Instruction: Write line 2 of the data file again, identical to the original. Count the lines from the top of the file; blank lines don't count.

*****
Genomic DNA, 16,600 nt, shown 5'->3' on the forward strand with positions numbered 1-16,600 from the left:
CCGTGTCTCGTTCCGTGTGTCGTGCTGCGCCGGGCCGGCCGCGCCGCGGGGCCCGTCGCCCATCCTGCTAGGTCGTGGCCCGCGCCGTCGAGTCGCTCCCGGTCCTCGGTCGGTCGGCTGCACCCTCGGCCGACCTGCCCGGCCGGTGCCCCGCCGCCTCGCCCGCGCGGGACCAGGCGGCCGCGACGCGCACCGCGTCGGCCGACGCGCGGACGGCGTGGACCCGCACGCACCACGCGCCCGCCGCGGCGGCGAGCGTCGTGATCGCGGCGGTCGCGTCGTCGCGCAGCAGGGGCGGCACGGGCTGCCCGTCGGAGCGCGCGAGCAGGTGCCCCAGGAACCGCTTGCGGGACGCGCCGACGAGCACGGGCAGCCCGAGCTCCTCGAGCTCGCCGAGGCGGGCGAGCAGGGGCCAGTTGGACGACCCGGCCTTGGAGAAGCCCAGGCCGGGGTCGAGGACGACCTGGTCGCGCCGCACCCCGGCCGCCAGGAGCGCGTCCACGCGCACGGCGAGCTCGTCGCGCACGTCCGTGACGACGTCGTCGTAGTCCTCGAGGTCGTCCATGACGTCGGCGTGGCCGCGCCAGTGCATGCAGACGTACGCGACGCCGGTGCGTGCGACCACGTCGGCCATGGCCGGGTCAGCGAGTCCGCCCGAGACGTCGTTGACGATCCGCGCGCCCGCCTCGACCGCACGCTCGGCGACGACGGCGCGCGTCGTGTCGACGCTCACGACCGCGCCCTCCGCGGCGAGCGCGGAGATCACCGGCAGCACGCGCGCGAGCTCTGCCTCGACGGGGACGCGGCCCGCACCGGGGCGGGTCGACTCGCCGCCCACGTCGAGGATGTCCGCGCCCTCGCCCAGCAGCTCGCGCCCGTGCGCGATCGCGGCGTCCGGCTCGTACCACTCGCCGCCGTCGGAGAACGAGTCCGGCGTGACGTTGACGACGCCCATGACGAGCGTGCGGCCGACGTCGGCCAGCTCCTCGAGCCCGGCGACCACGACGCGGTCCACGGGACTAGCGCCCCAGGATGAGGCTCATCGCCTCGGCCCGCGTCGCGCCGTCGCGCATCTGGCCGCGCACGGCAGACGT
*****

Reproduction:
CCGTGTCTCGTTCCGTGTGTCGTGCTGCGCCGGGCCGGCCGCGCCGCGGGGCCCGTCGCCCATCCTGCTAGGTCGTGGCCCGCGCCGTCGAGTCGCTCCCGGTCCTCGGTCGGTCGGCTGCACCCTCGGCCGACCTGCCCGGCCGGTGCCCCGCCGCCTCGCCCGCGCGGGACCAGGCGGCCGCGACGCGCACCGCGTCGGCCGACGCGCGGACGGCGTGGACCCGCACGCACCACGCGCCCGCCGCGGCGGCGAGCGTCGTGATCGCGGCGGTCGCGTCGTCGCGCAGCAGGGGCGGCACGGGCTGCCCGTCGGAGCGCGCGAGCAGGTGCCCCAGGAACCGCTTGCGGGACGCGCCGACGAGCACGGGCAGCCCGAGCTCCTCGAGCTCGCCGAGGCGGGCGAGCAGGGGCCAGTTGGACGACCCGGCCTTGGAGAAGCCCAGGCCGGGGTCGAGGACGACCTGGTCGCGCCGCACCCCGGCCGCCAGGAGCGCGTCCACGCGCACGGCGAGCTCGTCGCGCACGTCCGTGACGACGTCGTCGTAGTCCTCGAGGTCGTCCATGACGTCGGCGTGGCCGCGCCAGTGCATGCAGACGTACGCGACGCCGGTGCGTGCGACCACGTCGGCCATGGCCGGGTCAGCGAGTCCGCCCGAGACGTCGTTGACGATCCGCGCGCCCGCCTCGACCGCACGCTCGGCGACGACGGCGCGCGTCGTGTCGACGCTCACGACCGCGCCCTCCGCGGCGAGCGCGGAGATCACCGGCAGCACGCGCGCGAGCTCTGCCTCGACGGGGACGCGGCCCGCACCGGGGCGGGTCGACTCGCCGCCCACGTCGAGGATGTCCGCGCCCTCGCCCAGCAGCTCGCGCCCGTGCGCGATCGCGGCGTCCGGCTCGTACCACTCGCCGCCGTCGGAGAACGAGTCCGGCGTGACGTTGACGACGCCCATGACGAGCGTGCGGCCGACGTCGGCCAGCTCCTCGAGCCCGGCGACCACGACGCGGTCCACGGGACTAGCGCCCCAGGATGAGGCTCATCGCCTCGGCCCGCGTCGCGCCGTCGCGCATCTGGCCGCGCACGGCAGACGT